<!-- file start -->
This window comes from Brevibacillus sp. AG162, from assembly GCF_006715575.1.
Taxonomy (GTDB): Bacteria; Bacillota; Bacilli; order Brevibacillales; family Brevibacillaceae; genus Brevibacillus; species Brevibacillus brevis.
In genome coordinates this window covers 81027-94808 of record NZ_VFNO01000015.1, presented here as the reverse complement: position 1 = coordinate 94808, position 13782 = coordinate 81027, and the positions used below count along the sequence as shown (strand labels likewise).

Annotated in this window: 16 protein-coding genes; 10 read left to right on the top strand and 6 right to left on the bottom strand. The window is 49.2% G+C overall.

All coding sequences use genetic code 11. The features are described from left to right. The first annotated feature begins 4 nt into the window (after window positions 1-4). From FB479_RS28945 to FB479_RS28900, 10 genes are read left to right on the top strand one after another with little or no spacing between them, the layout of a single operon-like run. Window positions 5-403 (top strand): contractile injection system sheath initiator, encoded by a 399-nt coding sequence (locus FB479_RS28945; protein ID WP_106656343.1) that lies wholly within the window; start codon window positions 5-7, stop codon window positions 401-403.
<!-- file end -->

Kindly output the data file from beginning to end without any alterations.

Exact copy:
This window comes from Brevibacillus sp. AG162, from assembly GCF_006715575.1.
Taxonomy (GTDB): Bacteria; Bacillota; Bacilli; order Brevibacillales; family Brevibacillaceae; genus Brevibacillus; species Brevibacillus brevis.
In genome coordinates this window covers 81027-94808 of record NZ_VFNO01000015.1, presented here as the reverse complement: position 1 = coordinate 94808, position 13782 = coordinate 81027, and the positions used below count along the sequence as shown (strand labels likewise).

Annotated in this window: 16 protein-coding genes; 10 read left to right on the top strand and 6 right to left on the bottom strand. The window is 49.2% G+C overall.

All coding sequences use genetic code 11. The features are described from left to right. The first annotated feature begins 4 nt into the window (after window positions 1-4). From FB479_RS28945 to FB479_RS28900, 10 genes are read left to right on the top strand one after another with little or no spacing between them, the layout of a single operon-like run. Window positions 5-403 (top strand): contractile injection system sheath initiator, encoded by a 399-nt coding sequence (locus FB479_RS28945; protein ID WP_106656343.1) that lies wholly within the window; start codon window positions 5-7, stop codon window positions 401-403.